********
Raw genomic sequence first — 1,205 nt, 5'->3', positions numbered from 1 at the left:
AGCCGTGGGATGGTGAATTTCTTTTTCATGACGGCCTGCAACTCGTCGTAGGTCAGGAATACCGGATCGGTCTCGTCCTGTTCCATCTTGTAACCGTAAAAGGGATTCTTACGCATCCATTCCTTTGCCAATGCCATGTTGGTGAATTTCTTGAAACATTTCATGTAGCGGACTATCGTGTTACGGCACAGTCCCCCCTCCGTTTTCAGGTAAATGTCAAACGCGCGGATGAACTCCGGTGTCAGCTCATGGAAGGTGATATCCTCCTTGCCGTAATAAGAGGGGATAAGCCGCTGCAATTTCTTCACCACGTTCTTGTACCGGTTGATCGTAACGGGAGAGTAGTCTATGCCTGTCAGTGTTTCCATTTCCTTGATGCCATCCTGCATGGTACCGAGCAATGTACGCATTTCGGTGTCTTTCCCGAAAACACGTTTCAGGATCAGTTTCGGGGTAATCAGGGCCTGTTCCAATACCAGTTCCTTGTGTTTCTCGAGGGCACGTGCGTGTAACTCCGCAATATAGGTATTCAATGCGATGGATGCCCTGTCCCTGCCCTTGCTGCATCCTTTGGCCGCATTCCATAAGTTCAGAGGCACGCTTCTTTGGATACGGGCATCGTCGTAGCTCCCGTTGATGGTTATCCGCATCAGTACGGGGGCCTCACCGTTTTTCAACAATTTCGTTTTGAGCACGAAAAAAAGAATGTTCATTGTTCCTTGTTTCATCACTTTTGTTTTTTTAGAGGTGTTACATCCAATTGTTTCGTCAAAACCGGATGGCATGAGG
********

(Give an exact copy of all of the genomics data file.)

Raw genomic sequence first — 1,205 nt, 5'->3', positions numbered from 1 at the left:
AGCCGTGGGATGGTGAATTTCTTTTTCATGACGGCCTGCAACTCGTCGTAGGTCAGGAATACCGGATCGGTCTCGTCCTGTTCCATCTTGTAACCGTAAAAGGGATTCTTACGCATCCATTCCTTTGCCAATGCCATGTTGGTGAATTTCTTGAAACATTTCATGTAGCGGACTATCGTGTTACGGCACAGTCCCCCCTCCGTTTTCAGGTAAATGTCAAACGCGCGGATGAACTCCGGTGTCAGCTCATGGAAGGTGATATCCTCCTTGCCGTAATAAGAGGGGATAAGCCGCTGCAATTTCTTCACCACGTTCTTGTACCGGTTGATCGTAACGGGAGAGTAGTCTATGCCTGTCAGTGTTTCCATTTCCTTGATGCCATCCTGCATGGTACCGAGCAATGTACGCATTTCGGTGTCTTTCCCGAAAACACGTTTCAGGATCAGTTTCGGGGTAATCAGGGCCTGTTCCAATACCAGTTCCTTGTGTTTCTCGAGGGCACGTGCGTGTAACTCCGCAATATAGGTATTCAATGCGATGGATGCCCTGTCCCTGCCCTTGCTGCATCCTTTGGCCGCATTCCATAAGTTCAGAGGCACGCTTCTTTGGATACGGGCATCGTCGTAGCTCCCGTTGATGGTTATCCGCATCAGTACGGGGGCCTCACCGTTTTTCAACAATTTCGTTTTGAGCACGAAAAAAAGAATGTTCATTGTTCCTTGTTTCATCACTTTTGTTTTTTTAGAGGTGTTACATCCAATTGTTTCGTCAAAACCGGATGGCATGAGG